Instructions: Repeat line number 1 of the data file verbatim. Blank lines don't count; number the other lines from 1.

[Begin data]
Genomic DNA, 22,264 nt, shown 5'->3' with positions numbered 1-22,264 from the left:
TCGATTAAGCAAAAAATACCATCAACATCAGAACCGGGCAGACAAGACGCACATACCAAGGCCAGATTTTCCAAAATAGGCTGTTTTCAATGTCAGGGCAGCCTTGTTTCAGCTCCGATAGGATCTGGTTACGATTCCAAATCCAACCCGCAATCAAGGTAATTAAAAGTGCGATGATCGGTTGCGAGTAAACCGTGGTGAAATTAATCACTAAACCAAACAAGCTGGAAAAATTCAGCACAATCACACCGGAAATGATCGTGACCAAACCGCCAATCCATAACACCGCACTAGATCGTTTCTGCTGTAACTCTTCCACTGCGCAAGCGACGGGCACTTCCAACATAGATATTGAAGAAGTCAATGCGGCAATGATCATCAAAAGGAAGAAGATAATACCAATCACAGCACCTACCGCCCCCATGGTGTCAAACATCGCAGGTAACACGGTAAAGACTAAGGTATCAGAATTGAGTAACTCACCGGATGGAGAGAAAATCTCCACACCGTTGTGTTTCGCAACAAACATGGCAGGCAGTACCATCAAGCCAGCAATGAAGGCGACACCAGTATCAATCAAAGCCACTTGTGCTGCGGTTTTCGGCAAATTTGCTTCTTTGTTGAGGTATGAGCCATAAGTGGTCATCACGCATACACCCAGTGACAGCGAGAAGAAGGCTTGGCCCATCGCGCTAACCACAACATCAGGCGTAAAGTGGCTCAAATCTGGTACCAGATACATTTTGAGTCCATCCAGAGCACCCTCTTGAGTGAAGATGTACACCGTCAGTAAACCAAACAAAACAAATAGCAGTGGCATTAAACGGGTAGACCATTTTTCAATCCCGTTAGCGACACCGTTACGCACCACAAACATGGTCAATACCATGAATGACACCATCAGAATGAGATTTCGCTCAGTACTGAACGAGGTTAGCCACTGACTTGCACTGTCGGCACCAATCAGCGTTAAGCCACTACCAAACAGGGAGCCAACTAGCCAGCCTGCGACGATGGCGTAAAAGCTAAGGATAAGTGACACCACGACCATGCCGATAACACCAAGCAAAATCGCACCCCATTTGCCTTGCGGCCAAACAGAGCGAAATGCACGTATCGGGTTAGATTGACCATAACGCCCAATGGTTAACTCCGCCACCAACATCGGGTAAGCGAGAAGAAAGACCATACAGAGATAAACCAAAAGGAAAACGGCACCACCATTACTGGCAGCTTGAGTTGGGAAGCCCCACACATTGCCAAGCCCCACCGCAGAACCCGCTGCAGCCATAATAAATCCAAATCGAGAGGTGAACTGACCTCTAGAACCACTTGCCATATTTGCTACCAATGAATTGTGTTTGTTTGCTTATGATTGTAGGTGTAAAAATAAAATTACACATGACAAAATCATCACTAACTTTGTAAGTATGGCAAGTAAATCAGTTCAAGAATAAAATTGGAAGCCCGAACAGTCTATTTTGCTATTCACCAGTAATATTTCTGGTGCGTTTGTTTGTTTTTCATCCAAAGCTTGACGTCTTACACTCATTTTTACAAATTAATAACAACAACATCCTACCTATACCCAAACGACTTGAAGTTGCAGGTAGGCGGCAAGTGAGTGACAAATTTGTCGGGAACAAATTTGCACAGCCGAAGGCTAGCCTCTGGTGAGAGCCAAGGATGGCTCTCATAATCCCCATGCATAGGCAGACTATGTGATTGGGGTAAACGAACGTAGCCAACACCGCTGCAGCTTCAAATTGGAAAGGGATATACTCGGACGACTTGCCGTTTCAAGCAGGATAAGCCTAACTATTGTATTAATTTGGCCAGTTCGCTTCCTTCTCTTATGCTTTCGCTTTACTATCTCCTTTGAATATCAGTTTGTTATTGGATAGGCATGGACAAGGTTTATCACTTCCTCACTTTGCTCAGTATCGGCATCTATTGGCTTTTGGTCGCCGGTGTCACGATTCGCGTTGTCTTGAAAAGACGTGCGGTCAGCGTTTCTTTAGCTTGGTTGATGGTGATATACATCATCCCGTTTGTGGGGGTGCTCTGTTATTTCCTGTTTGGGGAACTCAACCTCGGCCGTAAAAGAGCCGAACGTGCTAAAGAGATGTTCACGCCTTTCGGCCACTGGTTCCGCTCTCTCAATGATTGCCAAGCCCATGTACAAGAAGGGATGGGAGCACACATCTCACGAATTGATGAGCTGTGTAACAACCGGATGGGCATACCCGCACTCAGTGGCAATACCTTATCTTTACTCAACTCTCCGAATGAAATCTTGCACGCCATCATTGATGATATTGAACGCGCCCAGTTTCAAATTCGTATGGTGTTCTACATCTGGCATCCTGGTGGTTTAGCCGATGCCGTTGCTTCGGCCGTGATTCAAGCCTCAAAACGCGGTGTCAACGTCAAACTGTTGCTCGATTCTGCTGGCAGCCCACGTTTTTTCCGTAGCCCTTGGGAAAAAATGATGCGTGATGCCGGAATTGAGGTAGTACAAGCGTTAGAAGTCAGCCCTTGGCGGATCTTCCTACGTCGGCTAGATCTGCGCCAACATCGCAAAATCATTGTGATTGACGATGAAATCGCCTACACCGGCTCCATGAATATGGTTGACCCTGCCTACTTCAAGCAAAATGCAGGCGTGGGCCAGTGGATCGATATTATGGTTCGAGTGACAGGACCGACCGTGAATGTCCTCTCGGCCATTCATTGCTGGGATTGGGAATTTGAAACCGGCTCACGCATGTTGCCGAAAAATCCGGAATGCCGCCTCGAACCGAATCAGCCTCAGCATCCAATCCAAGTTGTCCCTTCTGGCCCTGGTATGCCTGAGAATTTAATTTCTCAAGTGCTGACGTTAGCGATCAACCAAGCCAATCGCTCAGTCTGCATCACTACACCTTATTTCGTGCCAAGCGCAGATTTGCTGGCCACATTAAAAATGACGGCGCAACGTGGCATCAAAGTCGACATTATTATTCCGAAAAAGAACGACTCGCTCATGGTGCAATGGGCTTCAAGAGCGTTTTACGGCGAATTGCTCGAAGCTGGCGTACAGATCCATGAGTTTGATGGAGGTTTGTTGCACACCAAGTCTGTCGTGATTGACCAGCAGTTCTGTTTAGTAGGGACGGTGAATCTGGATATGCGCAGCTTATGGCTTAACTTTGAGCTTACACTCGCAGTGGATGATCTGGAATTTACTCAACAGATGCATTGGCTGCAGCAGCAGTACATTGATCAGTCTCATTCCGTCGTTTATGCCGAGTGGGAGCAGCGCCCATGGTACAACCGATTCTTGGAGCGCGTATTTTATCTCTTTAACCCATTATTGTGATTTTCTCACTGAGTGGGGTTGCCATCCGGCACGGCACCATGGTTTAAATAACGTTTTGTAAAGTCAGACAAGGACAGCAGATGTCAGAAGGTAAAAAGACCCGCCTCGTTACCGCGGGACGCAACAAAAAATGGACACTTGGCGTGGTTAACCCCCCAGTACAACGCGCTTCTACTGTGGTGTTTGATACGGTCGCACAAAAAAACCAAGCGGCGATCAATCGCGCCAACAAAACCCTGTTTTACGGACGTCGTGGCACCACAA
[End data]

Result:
Genomic DNA, 22,264 nt, shown 5'->3' with positions numbered 1-22,264 from the left: